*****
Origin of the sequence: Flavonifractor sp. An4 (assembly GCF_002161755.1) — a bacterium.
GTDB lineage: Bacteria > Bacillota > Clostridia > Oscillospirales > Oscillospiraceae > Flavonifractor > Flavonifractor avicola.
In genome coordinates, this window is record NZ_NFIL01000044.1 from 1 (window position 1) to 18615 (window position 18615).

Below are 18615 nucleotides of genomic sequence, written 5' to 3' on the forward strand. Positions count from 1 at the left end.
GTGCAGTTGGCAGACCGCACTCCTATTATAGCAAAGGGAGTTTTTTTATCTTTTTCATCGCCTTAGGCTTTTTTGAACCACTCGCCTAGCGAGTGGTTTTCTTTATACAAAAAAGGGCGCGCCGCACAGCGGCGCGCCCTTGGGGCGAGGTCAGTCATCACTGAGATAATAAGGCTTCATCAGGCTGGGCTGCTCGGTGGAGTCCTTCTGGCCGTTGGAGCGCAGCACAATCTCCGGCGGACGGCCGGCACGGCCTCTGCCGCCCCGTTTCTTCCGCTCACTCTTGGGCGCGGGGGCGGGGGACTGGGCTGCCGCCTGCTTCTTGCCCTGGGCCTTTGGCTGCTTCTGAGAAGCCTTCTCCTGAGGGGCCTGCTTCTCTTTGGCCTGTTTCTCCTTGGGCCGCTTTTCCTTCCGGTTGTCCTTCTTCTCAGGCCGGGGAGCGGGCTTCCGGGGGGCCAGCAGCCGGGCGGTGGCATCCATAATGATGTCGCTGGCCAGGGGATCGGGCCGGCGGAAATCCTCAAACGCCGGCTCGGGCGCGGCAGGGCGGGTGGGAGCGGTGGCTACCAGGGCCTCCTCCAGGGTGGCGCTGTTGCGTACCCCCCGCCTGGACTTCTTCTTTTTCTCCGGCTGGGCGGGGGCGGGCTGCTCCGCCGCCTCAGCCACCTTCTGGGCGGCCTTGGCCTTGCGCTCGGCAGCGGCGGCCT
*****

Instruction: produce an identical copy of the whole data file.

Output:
Origin of the sequence: Flavonifractor sp. An4 (assembly GCF_002161755.1) — a bacterium.
GTDB lineage: Bacteria > Bacillota > Clostridia > Oscillospirales > Oscillospiraceae > Flavonifractor > Flavonifractor avicola.
In genome coordinates, this window is record NZ_NFIL01000044.1 from 1 (window position 1) to 18615 (window position 18615).

Below are 18615 nucleotides of genomic sequence, written 5' to 3' on the forward strand. Positions count from 1 at the left end.
GTGCAGTTGGCAGACCGCACTCCTATTATAGCAAAGGGAGTTTTTTTATCTTTTTCATCGCCTTAGGCTTTTTTGAACCACTCGCCTAGCGAGTGGTTTTCTTTATACAAAAAAGGGCGCGCCGCACAGCGGCGCGCCCTTGGGGCGAGGTCAGTCATCACTGAGATAATAAGGCTTCATCAGGCTGGGCTGCTCGGTGGAGTCCTTCTGGCCGTTGGAGCGCAGCACAATCTCCGGCGGACGGCCGGCACGGCCTCTGCCGCCCCGTTTCTTCCGCTCACTCTTGGGCGCGGGGGCGGGGGACTGGGCTGCCGCCTGCTTCTTGCCCTGGGCCTTTGGCTGCTTCTGAGAAGCCTTCTCCTGAGGGGCCTGCTTCTCTTTGGCCTGTTTCTCCTTGGGCCGCTTTTCCTTCCGGTTGTCCTTCTTCTCAGGCCGGGGAGCGGGCTTCCGGGGGGCCAGCAGCCGGGCGGTGGCATCCATAATGATGTCGCTGGCCAGGGGATCGGGCCGGCGGAAATCCTCAAACGCCGGCTCGGGCGCGGCAGGGCGGGTGGGAGCGGTGGCTACCAGGGCCTCCTCCAGGGTGGCGCTGTTGCGTACCCCCCGCCTGGACTTCTTCTTTTTCTCCGGCTGGGCGGGGGCGGGCTGCTCCGCCGCCTCAGCCACCTTCTGGGCGGCCTTGGCCTTGCGCTCGGCAGCGGCGGCCT